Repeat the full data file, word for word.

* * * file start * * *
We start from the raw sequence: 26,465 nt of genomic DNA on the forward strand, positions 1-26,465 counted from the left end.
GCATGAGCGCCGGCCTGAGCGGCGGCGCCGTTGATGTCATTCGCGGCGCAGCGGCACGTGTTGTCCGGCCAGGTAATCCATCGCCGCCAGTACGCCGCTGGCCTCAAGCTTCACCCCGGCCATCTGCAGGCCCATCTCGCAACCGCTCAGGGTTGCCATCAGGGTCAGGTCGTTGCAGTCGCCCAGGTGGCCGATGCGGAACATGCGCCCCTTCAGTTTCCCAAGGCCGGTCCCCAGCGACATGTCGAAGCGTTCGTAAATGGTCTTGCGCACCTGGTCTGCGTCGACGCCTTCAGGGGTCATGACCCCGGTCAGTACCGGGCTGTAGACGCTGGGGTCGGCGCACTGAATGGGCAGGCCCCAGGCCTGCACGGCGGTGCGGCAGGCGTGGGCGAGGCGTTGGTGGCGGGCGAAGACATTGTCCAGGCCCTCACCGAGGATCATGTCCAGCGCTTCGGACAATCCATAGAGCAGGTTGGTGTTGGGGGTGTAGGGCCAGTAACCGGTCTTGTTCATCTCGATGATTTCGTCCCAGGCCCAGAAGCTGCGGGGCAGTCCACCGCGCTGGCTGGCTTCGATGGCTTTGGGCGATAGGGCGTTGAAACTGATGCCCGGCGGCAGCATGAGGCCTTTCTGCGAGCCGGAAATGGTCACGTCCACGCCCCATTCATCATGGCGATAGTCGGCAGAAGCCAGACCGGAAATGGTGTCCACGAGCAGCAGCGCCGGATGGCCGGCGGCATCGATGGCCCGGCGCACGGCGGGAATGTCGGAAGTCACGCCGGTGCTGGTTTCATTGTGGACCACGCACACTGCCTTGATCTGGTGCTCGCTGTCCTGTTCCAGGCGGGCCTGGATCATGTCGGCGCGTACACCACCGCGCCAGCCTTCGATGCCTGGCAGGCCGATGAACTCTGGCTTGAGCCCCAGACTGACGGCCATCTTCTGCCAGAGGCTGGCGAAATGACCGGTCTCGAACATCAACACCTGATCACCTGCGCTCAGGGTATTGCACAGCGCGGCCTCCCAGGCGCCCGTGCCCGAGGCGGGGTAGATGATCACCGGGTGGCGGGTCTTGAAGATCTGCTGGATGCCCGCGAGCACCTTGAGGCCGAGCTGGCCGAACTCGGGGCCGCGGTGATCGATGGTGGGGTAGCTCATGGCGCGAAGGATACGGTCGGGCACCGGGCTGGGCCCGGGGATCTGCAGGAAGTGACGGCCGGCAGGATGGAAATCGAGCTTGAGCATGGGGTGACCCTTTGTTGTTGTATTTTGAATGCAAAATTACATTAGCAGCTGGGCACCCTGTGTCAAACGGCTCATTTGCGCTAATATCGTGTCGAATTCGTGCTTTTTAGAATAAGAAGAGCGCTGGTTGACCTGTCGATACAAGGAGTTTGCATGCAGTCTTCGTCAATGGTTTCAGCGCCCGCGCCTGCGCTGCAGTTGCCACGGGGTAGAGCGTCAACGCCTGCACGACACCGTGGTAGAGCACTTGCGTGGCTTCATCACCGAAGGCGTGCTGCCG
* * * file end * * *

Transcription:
We start from the raw sequence: 26,465 nt of genomic DNA on the forward strand, positions 1-26,465 counted from the left end.
GCATGAGCGCCGGCCTGAGCGGCGGCGCCGTTGATGTCATTCGCGGCGCAGCGGCACGTGTTGTCCGGCCAGGTAATCCATCGCCGCCAGTACGCCGCTGGCCTCAAGCTTCACCCCGGCCATCTGCAGGCCCATCTCGCAACCGCTCAGGGTTGCCATCAGGGTCAGGTCGTTGCAGTCGCCCAGGTGGCCGATGCGGAACATGCGCCCCTTCAGTTTCCCAAGGCCGGTCCCCAGCGACATGTCGAAGCGTTCGTAAATGGTCTTGCGCACCTGGTCTGCGTCGACGCCTTCAGGGGTCATGACCCCGGTCAGTACCGGGCTGTAGACGCTGGGGTCGGCGCACTGAATGGGCAGGCCCCAGGCCTGCACGGCGGTGCGGCAGGCGTGGGCGAGGCGTTGGTGGCGGGCGAAGACATTGTCCAGGCCCTCACCGAGGATCATGTCCAGCGCTTCGGACAATCCATAGAGCAGGTTGGTGTTGGGGGTGTAGGGCCAGTAACCGGTCTTGTTCATCTCGATGATTTCGTCCCAGGCCCAGAAGCTGCGGGGCAGTCCACCGCGCTGGCTGGCTTCGATGGCTTTGGGCGATAGGGCGTTGAAACTGATGCCCGGCGGCAGCATGAGGCCTTTCTGCGAGCCGGAAATGGTCACGTCCACGCCCCATTCATCATGGCGATAGTCGGCAGAAGCCAGACCGGAAATGGTGTCCACGAGCAGCAGCGCCGGATGGCCGGCGGCATCGATGGCCCGGCGCACGGCGGGAATGTCGGAAGTCACGCCGGTGCTGGTTTCATTGTGGACCACGCACACTGCCTTGATCTGGTGCTCGCTGTCCTGTTCCAGGCGGGCCTGGATCATGTCGGCGCGTACACCACCGCGCCAGCCTTCGATGCCTGGCAGGCCGATGAACTCTGGCTTGAGCCCCAGACTGACGGCCATCTTCTGCCAGAGGCTGGCGAAATGACCGGTCTCGAACATCAACACCTGATCACCTGCGCTCAGGGTATTGCACAGCGCGGCCTCCCAGGCGCCCGTGCCCGAGGCGGGGTAGATGATCACCGGGTGGCGGGTCTTGAAGATCTGCTGGATGCCCGCGAGCACCTTGAGGCCGAGCTGGCCGAACTCGGGGCCGCGGTGATCGATGGTGGGGTAGCTCATGGCGCGAAGGATACGGTCGGGCACCGGGCTGGGCCCGGGGATCTGCAGGAAGTGACGGCCGGCAGGATGGAAATCGAGCTTGAGCATGGGGTGACCCTTTGTTGTTGTATTTTGAATGCAAAATTACATTAGCAGCTGGGCACCCTGTGTCAAACGGCTCATTTGCGCTAATATCGTGTCGAATTCGTGCTTTTTAGAATAAGAAGAGCGCTGGTTGACCTGTCGATACAAGGAGTTTGCATGCAGTCTTCGTCAATGGTTTCAGCGCCCGCGCCTGCGCTGCAGTTGCCACGGGGTAGAGCGTCAACGCCTGCACGACACCGTGGTAGAGCACTTGCGTGGCTTCATCACCGAAGGCGTGCTGCCG